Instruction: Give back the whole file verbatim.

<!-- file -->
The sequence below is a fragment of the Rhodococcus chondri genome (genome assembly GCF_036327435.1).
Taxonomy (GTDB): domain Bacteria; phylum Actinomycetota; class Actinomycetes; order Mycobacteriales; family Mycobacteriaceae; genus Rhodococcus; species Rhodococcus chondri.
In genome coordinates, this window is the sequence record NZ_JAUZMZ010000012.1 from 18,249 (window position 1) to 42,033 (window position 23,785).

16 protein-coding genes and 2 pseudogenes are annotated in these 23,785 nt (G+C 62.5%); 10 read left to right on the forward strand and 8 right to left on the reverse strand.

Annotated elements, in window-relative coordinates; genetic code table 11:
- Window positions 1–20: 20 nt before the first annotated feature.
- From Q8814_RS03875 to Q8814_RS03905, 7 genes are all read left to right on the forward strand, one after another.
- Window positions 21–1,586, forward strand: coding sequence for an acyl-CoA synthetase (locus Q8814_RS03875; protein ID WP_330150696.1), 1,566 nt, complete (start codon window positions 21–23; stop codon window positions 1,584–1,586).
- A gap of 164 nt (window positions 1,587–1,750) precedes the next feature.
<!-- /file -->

The sequence below is a fragment of the Rhodococcus chondri genome (genome assembly GCF_036327435.1).
Taxonomy (GTDB): domain Bacteria; phylum Actinomycetota; class Actinomycetes; order Mycobacteriales; family Mycobacteriaceae; genus Rhodococcus; species Rhodococcus chondri.
In genome coordinates, this window is the sequence record NZ_JAUZMZ010000012.1 from 18,249 (window position 1) to 42,033 (window position 23,785).

16 protein-coding genes and 2 pseudogenes are annotated in these 23,785 nt (G+C 62.5%); 10 read left to right on the forward strand and 8 right to left on the reverse strand.

Annotated elements, in window-relative coordinates; genetic code table 11:
- Window positions 1–20: 20 nt before the first annotated feature.
- From Q8814_RS03875 to Q8814_RS03905, 7 genes are all read left to right on the forward strand, one after another.
- Window positions 21–1,586, forward strand: coding sequence for an acyl-CoA synthetase (locus Q8814_RS03875; protein ID WP_330150696.1), 1,566 nt, complete (start codon window positions 21–23; stop codon window positions 1,584–1,586).
- A gap of 164 nt (window positions 1,587–1,750) precedes the next feature.